The Association partnered with the NIA to support the Alzheimer's Disease Genetics Global Symposium, an online event to discuss how discoveries in genetics impact biomarker development and target discovery and validation. Combining a live Q&A session with on-demand webinars, the event drew 1,661 registrants from over 60 countries.
 
The Association co-hosted the two-day virtual symposium Brain Ageing and Dementia in Low and Middle Income Countries with Newcastle University and University of Texas Rio Grande Valley, with support from the NIA. The meeting provided a forum for its 425 attendees to discuss the unique challenges posed by vascular and neurodegenerative diseases in low- and middle-income countries, many of which are predicted to experience disproportionate increases in dementia prevalence in the coming decades.
 
Supported by NIA sponsorship, the Association hosted a conference advancing health equity research. Promoting Diverse Perspectives: Addressing Health Disparities Related to Alzheimer’s and All Dementias brought together 1,371 attendees from 41 countries for the free online event to explore disparities in the prevention, diagnosis and treatment of Alzheimer’s among underserved and underrepresented communities.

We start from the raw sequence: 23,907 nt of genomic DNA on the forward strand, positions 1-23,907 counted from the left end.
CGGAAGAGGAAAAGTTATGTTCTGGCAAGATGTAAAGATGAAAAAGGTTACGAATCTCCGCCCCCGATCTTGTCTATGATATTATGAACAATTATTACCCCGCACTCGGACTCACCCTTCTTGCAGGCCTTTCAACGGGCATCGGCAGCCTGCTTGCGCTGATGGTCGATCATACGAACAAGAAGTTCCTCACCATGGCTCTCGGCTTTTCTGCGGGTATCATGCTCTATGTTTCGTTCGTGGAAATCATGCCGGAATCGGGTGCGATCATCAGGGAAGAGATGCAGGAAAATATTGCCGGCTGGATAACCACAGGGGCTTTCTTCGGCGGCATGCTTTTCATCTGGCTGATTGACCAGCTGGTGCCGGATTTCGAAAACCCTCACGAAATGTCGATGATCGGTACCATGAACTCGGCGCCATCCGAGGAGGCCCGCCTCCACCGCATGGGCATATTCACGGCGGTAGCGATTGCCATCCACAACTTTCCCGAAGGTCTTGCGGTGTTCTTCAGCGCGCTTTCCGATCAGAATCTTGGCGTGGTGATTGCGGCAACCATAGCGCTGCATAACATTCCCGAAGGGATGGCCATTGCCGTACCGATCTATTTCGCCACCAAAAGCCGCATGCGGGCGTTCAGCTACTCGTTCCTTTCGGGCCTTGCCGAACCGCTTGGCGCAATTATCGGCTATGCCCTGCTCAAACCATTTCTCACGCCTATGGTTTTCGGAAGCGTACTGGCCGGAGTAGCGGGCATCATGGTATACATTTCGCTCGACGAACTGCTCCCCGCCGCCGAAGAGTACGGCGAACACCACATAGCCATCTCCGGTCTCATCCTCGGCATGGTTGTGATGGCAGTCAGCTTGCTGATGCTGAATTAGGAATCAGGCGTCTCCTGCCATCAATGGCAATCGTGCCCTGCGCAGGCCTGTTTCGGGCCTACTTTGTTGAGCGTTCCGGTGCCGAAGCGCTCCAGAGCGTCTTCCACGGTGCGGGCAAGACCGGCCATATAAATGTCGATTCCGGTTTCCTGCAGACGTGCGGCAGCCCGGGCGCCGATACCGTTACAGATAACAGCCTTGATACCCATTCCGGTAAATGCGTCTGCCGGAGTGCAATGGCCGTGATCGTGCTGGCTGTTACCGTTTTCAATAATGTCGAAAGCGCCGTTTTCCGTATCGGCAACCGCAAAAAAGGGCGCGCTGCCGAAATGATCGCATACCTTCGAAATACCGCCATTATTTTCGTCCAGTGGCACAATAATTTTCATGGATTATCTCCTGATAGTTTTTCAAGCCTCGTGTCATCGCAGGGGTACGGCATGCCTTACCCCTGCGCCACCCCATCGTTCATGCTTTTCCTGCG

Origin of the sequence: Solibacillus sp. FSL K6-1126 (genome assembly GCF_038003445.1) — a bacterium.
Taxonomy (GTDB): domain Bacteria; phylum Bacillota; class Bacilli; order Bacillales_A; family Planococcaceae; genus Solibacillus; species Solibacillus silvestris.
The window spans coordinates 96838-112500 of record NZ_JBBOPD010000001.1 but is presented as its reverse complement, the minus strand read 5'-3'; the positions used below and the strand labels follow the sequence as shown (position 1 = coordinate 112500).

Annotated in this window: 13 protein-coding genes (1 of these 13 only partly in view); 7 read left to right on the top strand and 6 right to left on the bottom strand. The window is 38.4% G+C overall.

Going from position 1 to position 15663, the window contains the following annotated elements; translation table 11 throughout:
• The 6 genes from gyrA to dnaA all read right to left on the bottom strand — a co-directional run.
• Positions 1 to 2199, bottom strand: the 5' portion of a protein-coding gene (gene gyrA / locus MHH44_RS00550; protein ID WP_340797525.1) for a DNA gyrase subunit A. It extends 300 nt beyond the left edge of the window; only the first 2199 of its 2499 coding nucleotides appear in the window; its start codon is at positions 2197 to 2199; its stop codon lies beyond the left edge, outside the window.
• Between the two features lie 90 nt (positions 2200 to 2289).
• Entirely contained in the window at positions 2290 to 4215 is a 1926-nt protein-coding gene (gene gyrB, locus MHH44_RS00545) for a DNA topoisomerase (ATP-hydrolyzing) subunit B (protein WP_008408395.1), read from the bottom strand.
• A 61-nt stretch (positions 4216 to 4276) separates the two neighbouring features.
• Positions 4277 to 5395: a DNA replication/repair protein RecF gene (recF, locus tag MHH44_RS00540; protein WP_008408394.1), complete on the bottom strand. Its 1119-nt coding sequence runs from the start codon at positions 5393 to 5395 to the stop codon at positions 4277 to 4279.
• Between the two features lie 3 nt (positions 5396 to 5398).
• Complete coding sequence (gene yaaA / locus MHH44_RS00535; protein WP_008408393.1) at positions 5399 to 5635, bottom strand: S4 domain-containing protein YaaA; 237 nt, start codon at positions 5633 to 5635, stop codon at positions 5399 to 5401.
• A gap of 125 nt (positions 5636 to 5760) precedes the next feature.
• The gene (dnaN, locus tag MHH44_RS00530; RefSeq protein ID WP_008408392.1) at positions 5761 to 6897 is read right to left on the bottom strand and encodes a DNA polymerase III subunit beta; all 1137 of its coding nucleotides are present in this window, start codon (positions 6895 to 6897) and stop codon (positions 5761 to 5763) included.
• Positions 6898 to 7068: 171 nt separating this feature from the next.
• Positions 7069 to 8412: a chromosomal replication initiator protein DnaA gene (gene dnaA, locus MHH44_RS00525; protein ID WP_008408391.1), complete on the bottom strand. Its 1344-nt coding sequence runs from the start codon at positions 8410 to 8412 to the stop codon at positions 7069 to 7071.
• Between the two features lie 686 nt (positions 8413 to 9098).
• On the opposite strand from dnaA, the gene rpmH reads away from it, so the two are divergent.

Following the FDA’s historic accelerated approval of the anti-amyloid antibody therapy aducanumab — the first treatment for Alzheimer’s to address the underlying biology of the disease — the Association offered forums for dialogue between researchers and educational programming for the public. The Association led the virtual meeting Dialogue: Current Perspectives on Aducanumab, an open discussion for scientists and clinicians about the clinical trials, science and data behind aducanumab; implications of the FDA label for people living with the disease, the clinical community and payers; and perspectives of people facing Alzheimer’s. The live session was attended by 1,836 participants. The Association also hosted 3,775 constituents online virtually for ALZ Talks: New Advancements in Treatments for Alzheimer’s, an opportunity for the public to learn more about how aducanumab is designed to work, who might be a candidate for the treatment and steps to accessing it.
 
Clinical research participants are essential for driving dementia science forward. TrialMatch®, the Association’s free service that provides customized lists of clinical studies based on user-provided information, was optimized in FY21 to improve the experience and increase its reach. Now easier to navigate, the enhanced TrialMatch allows users to search for studies without creating an account, choose whether to receive email notifications of new opportunities, and contact research teams directly from the platform. The TrialMatch database has grown to over 750 active studies, including international studies and locations. Each month, the service receives more than 400 visitors, resulting in an average of 300 referrals.
 
In partnership with GHR Foundation, the Association committed $14 million to Tau Next Generation, an expansion of Washington University’s Dominantly Inherited Alzheimer Network Trials Unit (DIAN-TU). This funding supports the infrastructure to allow the trials unit to evaluate multiple potential treatments at one time, accelerating the studies.